From Prophets, to Gospels, to Revelation. Our sermons at church are repeating this message. It’s not a secret code to unravel, but a HOPE to be lived! To God be the Glory, this Story is His.

We do, however, speak a message of wisdom among the mature, but not the wisdom of this age or of the rulers of this age, who are coming to nothing. No, we declare God’s wisdom, a mystery that has been hidden and that God destined for our glory before time began. None of the rulers of this age understood it, for if they had, they would not have crucified the Lord of glory. However, as it is written: 

“What no eye has seen,
what no ear has heard,
and what no human mind has conceived”—
the things God has prepared for those who love him—

 THESE are the things God has revealed to us by his Spirit. 1 Corinthians 2:6-10

Cleaning

Pepsi Box

I’ve been CLEANING. Not so much spring cleaning, as season-of-life-cleaning. This move thing is getting real, twenty-three years of accumulation, and I’ve never been accused of being a hoarder, but still. The weird thing is how much I enjoy it. Reminiscing and purging somehow add up to real satisfaction for this mom turning nana.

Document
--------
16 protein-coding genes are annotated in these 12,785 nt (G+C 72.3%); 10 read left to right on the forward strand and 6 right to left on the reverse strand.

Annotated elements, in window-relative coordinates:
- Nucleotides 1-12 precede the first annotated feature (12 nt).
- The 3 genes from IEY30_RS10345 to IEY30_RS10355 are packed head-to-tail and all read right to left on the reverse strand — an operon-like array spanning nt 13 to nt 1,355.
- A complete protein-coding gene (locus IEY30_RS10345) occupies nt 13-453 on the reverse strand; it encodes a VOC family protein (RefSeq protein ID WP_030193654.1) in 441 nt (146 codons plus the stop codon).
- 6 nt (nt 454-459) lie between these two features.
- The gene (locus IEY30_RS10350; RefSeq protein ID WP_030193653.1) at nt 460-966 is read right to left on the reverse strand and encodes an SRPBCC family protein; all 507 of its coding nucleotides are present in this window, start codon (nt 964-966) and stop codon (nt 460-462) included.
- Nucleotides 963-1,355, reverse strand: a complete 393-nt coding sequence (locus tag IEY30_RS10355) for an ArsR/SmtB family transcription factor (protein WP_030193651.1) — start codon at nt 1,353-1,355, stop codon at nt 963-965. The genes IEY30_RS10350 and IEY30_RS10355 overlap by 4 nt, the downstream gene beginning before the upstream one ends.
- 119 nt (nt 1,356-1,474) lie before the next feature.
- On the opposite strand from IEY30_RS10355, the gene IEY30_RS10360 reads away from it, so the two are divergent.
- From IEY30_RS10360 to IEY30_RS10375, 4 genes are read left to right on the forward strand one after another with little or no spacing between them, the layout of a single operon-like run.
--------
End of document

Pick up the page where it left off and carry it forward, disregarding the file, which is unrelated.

A couple of weeks back it was the school stuff in the kitchen cabinet. Lately where Jimmy’s been tucking his half-used notebooks, and I’ve had a stash of assorted artwork from Legacy classes. A watercolor spider and a chameleon, too – not signed by the artists, but if I remember correctly, Jimmy painted one and Felipe the other, their first year here in Minnesota. Childlike projects, and as I look back at scrapbook photos, it’s true they were hardly more than kids. The days are long, but the years are short – is what we say to moms of toddlers, and I’d guess it’s true for teenagers, too. Long days of endless winters, short years to becoming young men.

There were crayons in that cabinet, marked with G’s – in my handwriting at young Grant’s request. He liked his Crayolas tidy and sharp, didn’t want them mixing and breaking in the mess of his brothers’. All these years later I’m sorting through them, keeping the best ones, imagining a future farmhouse table, side-by-side coloring with little-girl Maisy. This G was your dad’s. Sharpie markers and colored pencils thinned out and organized into an antique Pepsi-Cola box, longtime fixture of our kitchen classroom, now just enough supplies for future grand-artists.